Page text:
As the title of the research reads, the research will be limited to only sokoto south local government area of sokoto state and it should be noted that the work may not represent some areas in the local government and not all people during the course of the research exercise will cooperate, hence the research is bound to experience limitation.

 CHAPTER TWO

REVIEW OF RELATED LITERATURE

2.0 INTRODUCTION

Children are totally dependent, they move from dependence towards independence throughout childhood, in order to survive and develop during this period of dependence, they need care, security, protection, stimulation and social contact. In most societies at most time in history children have most commonly nurtured and cared for within families. Stability of the home is therefore of greatest significance to child’s development. However, broken homes on the other hand are experienced to be stressful by children they feel sense of loss, even blame themselves, when home is not stable or broken down, their children are reported to be suspicious, timid, anxious, introverted and they may not be able to cope with live in the school. It is in view of these that this research aimed at investigating the following.

  • The causes of broken homes.
  • The effect of broken homes on academic performances of science students.
  • The possible solution to broken homes.

 

 

2.1 CONCEPT OF HOME, SCIENCE STUDENTS AND EDUCATION

The concept of home is been defined in different ways.

According to the concise dictionary, a home is a place where one live or an institution for people needing professional care. Murdock (1984), define home to includes adults of both sex, at least two or more who maintain a socially approved sexual relationship, and one or more children own or adopted of the sexually cohabiting adults.

Also, Nwachil (1984), refers to the home as a primary social group and the smallest institution. Also according to Aremu (2011), a home is a place where every member of the family find solace. He added that a complete Home constitute the father, mother, children and other member included.

At this point a home can be seen as a conducive, convenient and adoring environment where members of the family relate with one another, showing love and affection to one another.

SCIENCE

According to concise English Dictionary, Science is the study of knowledge of physical and natural world based on observation and experiment. Also according to Wikipedia, science is the systematic enterprise that build and organizes the knowledge in the form of testable explanation.

STUDENTS

Students as defined by Concise English Dictionary are persons studying at university or college. Also Wikipedia describe students as a leaner who attend an educational institution. However, a school child under the age of eighteen is called pupil. For the sake of this research more emphasis shall be laid on School children rather than university or college students.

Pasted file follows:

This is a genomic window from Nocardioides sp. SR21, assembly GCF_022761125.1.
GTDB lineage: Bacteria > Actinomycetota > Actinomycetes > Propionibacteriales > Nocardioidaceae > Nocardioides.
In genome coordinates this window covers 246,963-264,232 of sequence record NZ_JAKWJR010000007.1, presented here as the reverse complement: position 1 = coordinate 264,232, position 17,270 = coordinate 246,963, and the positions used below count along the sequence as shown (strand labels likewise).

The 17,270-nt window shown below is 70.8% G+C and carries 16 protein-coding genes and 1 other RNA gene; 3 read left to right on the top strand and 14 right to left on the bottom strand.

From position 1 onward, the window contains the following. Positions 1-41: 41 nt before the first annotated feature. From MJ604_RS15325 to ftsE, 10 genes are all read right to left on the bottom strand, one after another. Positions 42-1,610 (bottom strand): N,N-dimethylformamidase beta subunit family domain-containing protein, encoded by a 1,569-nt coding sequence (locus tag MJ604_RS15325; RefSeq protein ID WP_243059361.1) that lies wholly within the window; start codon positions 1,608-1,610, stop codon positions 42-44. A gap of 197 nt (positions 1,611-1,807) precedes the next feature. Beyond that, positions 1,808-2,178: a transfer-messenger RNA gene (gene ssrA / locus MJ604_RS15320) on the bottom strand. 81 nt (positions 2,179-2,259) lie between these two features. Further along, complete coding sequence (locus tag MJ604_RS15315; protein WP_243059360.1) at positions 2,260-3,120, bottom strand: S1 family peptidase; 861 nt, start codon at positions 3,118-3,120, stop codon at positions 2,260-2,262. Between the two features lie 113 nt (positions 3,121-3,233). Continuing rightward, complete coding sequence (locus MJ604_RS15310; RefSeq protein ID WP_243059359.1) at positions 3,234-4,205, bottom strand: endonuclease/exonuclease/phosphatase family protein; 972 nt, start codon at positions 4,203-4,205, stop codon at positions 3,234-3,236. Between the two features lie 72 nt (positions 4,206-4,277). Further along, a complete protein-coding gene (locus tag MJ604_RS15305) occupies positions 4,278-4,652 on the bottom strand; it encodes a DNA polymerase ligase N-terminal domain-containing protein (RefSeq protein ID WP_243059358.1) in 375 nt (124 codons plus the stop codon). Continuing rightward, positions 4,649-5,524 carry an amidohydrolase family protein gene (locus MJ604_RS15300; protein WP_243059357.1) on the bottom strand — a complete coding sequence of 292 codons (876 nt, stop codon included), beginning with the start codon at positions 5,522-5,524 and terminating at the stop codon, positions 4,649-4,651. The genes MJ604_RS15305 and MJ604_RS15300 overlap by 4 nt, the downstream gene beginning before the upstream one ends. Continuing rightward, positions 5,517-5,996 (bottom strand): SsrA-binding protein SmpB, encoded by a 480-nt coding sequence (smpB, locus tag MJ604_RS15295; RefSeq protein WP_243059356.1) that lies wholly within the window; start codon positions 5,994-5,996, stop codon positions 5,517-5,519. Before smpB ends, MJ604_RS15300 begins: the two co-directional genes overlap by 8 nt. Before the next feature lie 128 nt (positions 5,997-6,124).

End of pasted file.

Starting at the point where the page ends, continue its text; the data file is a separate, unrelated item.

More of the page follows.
SCIENCE STUDENTS

Wikipedia defines science students as a person whose study is based on organized knowledge in a testable form. However, considering the topic of this work it will like to look at secondary school students, science students to be precise by placing more emphasis on children.

There is unanimous agreement in respect of the age which childhood terminate. It is clear in our present society that many children seems to have gotten independence from their parent at a tender age.

According to Onimu (1990), placed the upper limit of childhood as 18 years. Also Akinlusi (2000), has seen the children to be any person who is from birth to twenty one (21) years, such a person is still under the protection and care of the parents.

Also according to Hauwa et –al (2005), child is a young person who heavily depends on an adult for care, love, protection, physical, emotional, mental and social support. She added that a child is only able to progress in the journey through life and consequently become independent person through the support and assistance of the parents.

For the purpose of this work, we will like to define the child as a young human being who cannot cater for his/herself but rely solely on the parents for his/her survival. The ease with which the child masters the survival skills, learns the basis of human behavior as well as formation of character and personality is determined by the quality and amount of parental support.

Education on the other hand, to educators is the process through which people’s abilities and talents are developed. Durkheim (1965), Define Education as the transmission of knowledge or value through formal means. This is through formal means of schooling and informal means by systematic socialization of the young by the adults in the family. Also, according to Fafunwa (1974), defines Education as the aggregate of all the processes by which a child or young adult develops their abilities, attitudes and other forms of behavior of positive value to the society in which he lives.

Also according to Sharma ( 2005),  Education is the art or process of imparting or acquiring knowledge and habits through institution or study. Adeyemo (2010), perceive Education as the art or science of transmitting culture, norms, traditions, values and ethics of a society from one generation to it’s succeeding generation. To this end Education can be seen as act of giving intellectual or moral instruction to a child or group of learners for the betterment of their characters in the society.

2.2 IMPORTANCE OF THE HOME

The home of a child laid the desired social, moral, emotional, spiritual and intellectual foundations for the child, the family does a lot of things to influence the life of a child among which includes socialization of a child, child care and protection, emotional and social support.

2.2.1 SOCIALIZATION OF A CHILD